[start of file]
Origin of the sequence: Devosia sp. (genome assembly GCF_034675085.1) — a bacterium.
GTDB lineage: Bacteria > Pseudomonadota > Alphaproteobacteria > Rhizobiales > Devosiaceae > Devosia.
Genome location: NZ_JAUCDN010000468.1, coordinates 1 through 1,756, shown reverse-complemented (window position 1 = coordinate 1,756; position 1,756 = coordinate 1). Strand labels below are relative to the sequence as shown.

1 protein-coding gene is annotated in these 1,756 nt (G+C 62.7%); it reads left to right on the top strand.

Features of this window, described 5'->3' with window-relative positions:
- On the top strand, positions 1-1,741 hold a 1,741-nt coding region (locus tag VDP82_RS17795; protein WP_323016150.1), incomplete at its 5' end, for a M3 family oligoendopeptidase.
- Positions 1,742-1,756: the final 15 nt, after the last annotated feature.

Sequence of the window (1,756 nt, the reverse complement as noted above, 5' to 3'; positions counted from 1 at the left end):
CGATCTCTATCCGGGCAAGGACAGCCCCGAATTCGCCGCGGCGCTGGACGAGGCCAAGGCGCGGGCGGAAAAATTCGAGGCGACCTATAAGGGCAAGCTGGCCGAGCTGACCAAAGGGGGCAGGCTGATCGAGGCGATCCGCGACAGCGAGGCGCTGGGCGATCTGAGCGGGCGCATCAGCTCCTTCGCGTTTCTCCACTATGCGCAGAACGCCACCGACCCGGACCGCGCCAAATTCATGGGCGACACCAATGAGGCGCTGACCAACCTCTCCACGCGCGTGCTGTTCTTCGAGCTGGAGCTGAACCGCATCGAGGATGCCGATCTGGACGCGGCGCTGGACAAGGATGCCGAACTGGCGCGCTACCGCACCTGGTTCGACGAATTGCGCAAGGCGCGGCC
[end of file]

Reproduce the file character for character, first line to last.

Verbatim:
Origin of the sequence: Devosia sp. (genome assembly GCF_034675085.1) — a bacterium.
GTDB lineage: Bacteria > Pseudomonadota > Alphaproteobacteria > Rhizobiales > Devosiaceae > Devosia.
Genome location: NZ_JAUCDN010000468.1, coordinates 1 through 1,756, shown reverse-complemented (window position 1 = coordinate 1,756; position 1,756 = coordinate 1). Strand labels below are relative to the sequence as shown.

1 protein-coding gene is annotated in these 1,756 nt (G+C 62.7%); it reads left to right on the top strand.

Features of this window, described 5'->3' with window-relative positions:
- On the top strand, positions 1-1,741 hold a 1,741-nt coding region (locus tag VDP82_RS17795; protein WP_323016150.1), incomplete at its 5' end, for a M3 family oligoendopeptidase.
- Positions 1,742-1,756: the final 15 nt, after the last annotated feature.

Sequence of the window (1,756 nt, the reverse complement as noted above, 5' to 3'; positions counted from 1 at the left end):
CGATCTCTATCCGGGCAAGGACAGCCCCGAATTCGCCGCGGCGCTGGACGAGGCCAAGGCGCGGGCGGAAAAATTCGAGGCGACCTATAAGGGCAAGCTGGCCGAGCTGACCAAAGGGGGCAGGCTGATCGAGGCGATCCGCGACAGCGAGGCGCTGGGCGATCTGAGCGGGCGCATCAGCTCCTTCGCGTTTCTCCACTATGCGCAGAACGCCACCGACCCGGACCGCGCCAAATTCATGGGCGACACCAATGAGGCGCTGACCAACCTCTCCACGCGCGTGCTGTTCTTCGAGCTGGAGCTGAACCGCATCGAGGATGCCGATCTGGACGCGGCGCTGGACAAGGATGCCGAACTGGCGCGCTACCGCACCTGGTTCGACGAATTGCGCAAGGCGCGGCC